Because the war is spiritual, only spiritually alive men can see it. The children of the world see life only in terms of their pleasures and interests, getting what they want, and avoiding as much pain as possible. That our warfare is spiritual does not make it any less real or dangerous. It is actually more real and more dangerous than two opposing armies arrayed against one another on the battlefield. What is at stake in this war is not political supremacy, an earthly kingdom, or simply retiring with enough to close one’s life as comfortably as possible. At stake is one’s eternal soul. Fighting and winning this battle is absolutely necessary to arriving finally at God’s heavenly kingdom and receiving the crown of life (2 Tim. 4:7-8; Rev. 2:10). We do not merit heaven by fighting faithfully, but we shall not arrive there unless we fight. Even the thief on the cross had to fight the mockery of the world, if only for a few hours. Thus, the alternative before us is to be a slave of the evil one or a soldier of the cross.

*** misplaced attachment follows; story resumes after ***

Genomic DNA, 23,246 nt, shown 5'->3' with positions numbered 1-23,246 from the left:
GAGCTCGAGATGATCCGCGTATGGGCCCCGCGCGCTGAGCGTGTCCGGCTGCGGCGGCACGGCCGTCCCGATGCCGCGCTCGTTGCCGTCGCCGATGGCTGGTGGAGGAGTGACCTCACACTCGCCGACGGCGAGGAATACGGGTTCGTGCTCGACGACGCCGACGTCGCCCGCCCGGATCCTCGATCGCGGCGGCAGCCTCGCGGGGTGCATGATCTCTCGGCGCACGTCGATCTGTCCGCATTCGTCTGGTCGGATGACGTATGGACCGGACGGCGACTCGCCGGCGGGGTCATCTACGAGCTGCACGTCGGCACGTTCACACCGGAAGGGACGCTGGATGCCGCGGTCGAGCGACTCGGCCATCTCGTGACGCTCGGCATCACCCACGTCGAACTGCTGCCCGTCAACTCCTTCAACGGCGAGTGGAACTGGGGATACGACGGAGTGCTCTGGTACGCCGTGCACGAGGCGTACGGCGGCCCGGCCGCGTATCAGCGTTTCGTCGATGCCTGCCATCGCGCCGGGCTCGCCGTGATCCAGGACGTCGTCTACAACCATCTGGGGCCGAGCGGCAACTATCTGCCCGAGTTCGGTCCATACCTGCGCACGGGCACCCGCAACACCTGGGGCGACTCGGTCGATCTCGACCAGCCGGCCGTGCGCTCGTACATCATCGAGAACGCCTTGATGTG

Christians in our day must learn again to be much more specific about the nature of their warfare. A great deal is said about “culture wars” or “worldview wars,” and there is much truth in these descriptions. Yet, this must not lead us to think of the warfare purely in terms of competing political parties or ideologies. To be a “conservative” does not necessarily means that one is fighting wisely or with the weapons God has provided. Not every “liberal” is a lost soul. More important than convenient labels is whether or not we are depending upon the arm of flesh or the arm of the Lord to fight what is essentially a spiritual war. This kind of war – for the hearts, lives, and souls of men, for the glory of God and defense of his truth, for the kingdom of Jesus Christ – requires heavenly weapons. They are set forth here. We can use them everywhere, from personal skirmishes against sin and temptation to the work place, the town hall, and the death bed. Use them we must, however, for they are the only weapons that are “mighty through God the demolishing of strongholds” that are raised in opposition to Christ.